The UK’s top bosses will have made more money in the first three days of 2018 than the typical worker can expect to earn over the entire year.
Dubbed Fat Cat Thursday, 4 January marks the day when the average pay of top executives has passed the median annual salary of £28,758.
This is despite executive pay falling last year from and average of £5.4m to £4.5m – or from 122 times the average worker’s salary to 120 times.
Stefan Stern, director of the High Pay Centre, said: “While it was encouraging to see a tiny amount of restraint on pay at the top of some FTSE 100 companies last year, there are still grossly excessive and unjustifiable gaps between the top and the rest of the workforce.”
All listed companies will have to publish the pay ratio between bosses and workers from this year, a reform that Mr Stern said would “acknowledge these gaps”.
Peter Cheese, chief executive of the Chartered Institute of Personnel and Development, said: “The drop in pay in the last year is welcome but will have largely been driven by the Prime Minister’s proposed crackdown on boardroom excess.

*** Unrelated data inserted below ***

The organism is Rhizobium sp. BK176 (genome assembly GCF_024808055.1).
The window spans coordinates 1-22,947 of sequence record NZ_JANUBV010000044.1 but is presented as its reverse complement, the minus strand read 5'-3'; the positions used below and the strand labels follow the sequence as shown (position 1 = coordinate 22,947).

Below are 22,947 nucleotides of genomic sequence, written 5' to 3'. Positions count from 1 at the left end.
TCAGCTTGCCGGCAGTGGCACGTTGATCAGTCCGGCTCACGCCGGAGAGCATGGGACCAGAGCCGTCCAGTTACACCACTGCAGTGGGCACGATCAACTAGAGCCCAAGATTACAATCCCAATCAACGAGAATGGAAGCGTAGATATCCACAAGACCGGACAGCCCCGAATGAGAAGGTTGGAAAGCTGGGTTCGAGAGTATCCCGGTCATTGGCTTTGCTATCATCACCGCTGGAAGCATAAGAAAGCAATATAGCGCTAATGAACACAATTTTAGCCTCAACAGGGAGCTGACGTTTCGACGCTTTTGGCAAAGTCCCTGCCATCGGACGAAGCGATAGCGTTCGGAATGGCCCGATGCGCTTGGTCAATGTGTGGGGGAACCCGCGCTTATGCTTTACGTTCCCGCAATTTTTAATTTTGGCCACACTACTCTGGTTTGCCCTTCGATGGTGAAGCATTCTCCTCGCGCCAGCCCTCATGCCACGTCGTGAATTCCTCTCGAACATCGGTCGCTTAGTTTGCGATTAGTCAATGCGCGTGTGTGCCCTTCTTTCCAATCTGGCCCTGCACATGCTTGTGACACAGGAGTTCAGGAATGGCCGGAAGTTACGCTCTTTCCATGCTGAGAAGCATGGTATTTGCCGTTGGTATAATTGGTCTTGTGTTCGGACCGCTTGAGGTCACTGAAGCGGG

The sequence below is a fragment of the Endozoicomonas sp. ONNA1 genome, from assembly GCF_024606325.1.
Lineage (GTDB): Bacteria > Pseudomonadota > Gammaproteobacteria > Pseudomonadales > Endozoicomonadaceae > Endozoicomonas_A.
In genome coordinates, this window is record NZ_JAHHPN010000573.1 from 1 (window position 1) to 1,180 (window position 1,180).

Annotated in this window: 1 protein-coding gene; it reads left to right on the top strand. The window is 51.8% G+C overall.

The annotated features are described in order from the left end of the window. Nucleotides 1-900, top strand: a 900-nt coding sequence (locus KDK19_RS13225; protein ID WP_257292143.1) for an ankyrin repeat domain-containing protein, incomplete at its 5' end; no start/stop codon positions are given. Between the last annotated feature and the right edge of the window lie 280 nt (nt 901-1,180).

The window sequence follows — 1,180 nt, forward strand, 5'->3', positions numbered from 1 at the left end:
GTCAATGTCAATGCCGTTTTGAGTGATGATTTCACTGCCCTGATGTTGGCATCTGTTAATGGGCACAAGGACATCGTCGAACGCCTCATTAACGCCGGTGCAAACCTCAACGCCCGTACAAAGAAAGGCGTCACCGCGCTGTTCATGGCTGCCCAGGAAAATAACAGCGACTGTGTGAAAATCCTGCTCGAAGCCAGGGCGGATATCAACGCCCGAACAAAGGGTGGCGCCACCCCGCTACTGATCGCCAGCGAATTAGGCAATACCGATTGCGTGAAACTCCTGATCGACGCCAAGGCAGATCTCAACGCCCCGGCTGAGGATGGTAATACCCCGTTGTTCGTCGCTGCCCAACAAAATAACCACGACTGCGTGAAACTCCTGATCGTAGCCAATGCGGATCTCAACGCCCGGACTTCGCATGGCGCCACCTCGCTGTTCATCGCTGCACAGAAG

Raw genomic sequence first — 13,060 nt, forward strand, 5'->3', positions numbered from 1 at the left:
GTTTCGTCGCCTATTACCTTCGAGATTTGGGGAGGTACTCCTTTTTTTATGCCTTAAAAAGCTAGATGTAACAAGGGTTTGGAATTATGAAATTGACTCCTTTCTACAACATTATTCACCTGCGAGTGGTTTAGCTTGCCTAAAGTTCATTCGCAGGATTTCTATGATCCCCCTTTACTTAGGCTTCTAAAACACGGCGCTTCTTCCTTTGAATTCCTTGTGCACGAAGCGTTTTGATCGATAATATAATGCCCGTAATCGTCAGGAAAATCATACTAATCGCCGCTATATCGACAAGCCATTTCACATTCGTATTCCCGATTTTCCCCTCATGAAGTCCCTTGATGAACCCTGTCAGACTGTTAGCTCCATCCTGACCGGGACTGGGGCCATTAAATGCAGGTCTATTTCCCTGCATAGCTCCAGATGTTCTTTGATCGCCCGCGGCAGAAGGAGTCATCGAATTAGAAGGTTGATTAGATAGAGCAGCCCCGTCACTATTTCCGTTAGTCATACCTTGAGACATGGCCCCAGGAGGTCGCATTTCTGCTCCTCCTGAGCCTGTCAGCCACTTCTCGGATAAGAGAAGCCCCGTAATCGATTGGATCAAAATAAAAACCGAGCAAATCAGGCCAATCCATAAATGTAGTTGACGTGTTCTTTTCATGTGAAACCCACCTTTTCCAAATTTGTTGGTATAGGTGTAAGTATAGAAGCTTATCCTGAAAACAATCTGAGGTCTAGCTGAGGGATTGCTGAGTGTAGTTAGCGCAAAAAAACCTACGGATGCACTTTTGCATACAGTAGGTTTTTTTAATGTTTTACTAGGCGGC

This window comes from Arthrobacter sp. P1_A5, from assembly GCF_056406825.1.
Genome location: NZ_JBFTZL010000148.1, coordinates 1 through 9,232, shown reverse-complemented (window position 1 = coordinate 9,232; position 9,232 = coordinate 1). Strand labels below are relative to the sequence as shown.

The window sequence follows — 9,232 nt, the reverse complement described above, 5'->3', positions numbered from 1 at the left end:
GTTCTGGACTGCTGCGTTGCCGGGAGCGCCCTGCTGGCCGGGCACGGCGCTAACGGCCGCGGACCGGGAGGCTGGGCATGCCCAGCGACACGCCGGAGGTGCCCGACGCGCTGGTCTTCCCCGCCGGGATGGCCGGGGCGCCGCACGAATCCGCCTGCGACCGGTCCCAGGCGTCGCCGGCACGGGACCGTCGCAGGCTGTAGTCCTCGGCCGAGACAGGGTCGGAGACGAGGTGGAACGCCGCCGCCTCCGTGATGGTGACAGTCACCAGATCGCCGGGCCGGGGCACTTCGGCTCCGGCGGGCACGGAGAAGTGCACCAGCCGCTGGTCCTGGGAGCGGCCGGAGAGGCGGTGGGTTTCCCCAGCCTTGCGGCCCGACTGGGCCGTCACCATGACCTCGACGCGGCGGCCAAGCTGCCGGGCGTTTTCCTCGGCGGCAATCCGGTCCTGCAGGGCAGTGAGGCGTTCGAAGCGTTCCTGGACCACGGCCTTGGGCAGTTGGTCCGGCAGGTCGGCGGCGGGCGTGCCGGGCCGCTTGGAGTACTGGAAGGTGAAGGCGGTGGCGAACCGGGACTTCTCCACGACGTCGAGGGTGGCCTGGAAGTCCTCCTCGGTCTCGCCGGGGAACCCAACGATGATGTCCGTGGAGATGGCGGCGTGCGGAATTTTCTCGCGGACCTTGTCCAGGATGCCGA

“It’s crucial that the Government keeps high pay and corporate governance reform high on its agenda, but we also need business, shareholders and remuneration committees to do their part and challenge excessive pay.
“We need a radical rethink on how and why we reward chief executives, taking into account a much more balanced scorecard of success beyond financial outcomes and looking more broadly at areas like people management.”
The highest paid boss was Sir Martin Sorrell, chief executive of advertising giant WPP, although his pay fell from £70.4m to £48.1m.
He was followed by Arnold Donald of cruise company Carnival (£22m) and Rakesh Kapoor of consumer goods company Reckitt Benckiser, who saw his pay fall from £23.1m to £14.6m.
Next on the list were Pascal Soriot of pharmaceutical firm AstraZeneca (£13.3m) and Erik Engstrom of information firm Relx (£10.5m).
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Rebecca Long Bailey, shadow business secretary, said the figures were a “shocking sign of just how out of control inequality has grown”.
TUC general secretary Frances O’Grady said: “Workers should be given seats on pay committees to bring some common sense and fairness to boardroom pay and the minimum wage should be put up to £10 an hour as quickly as possible.”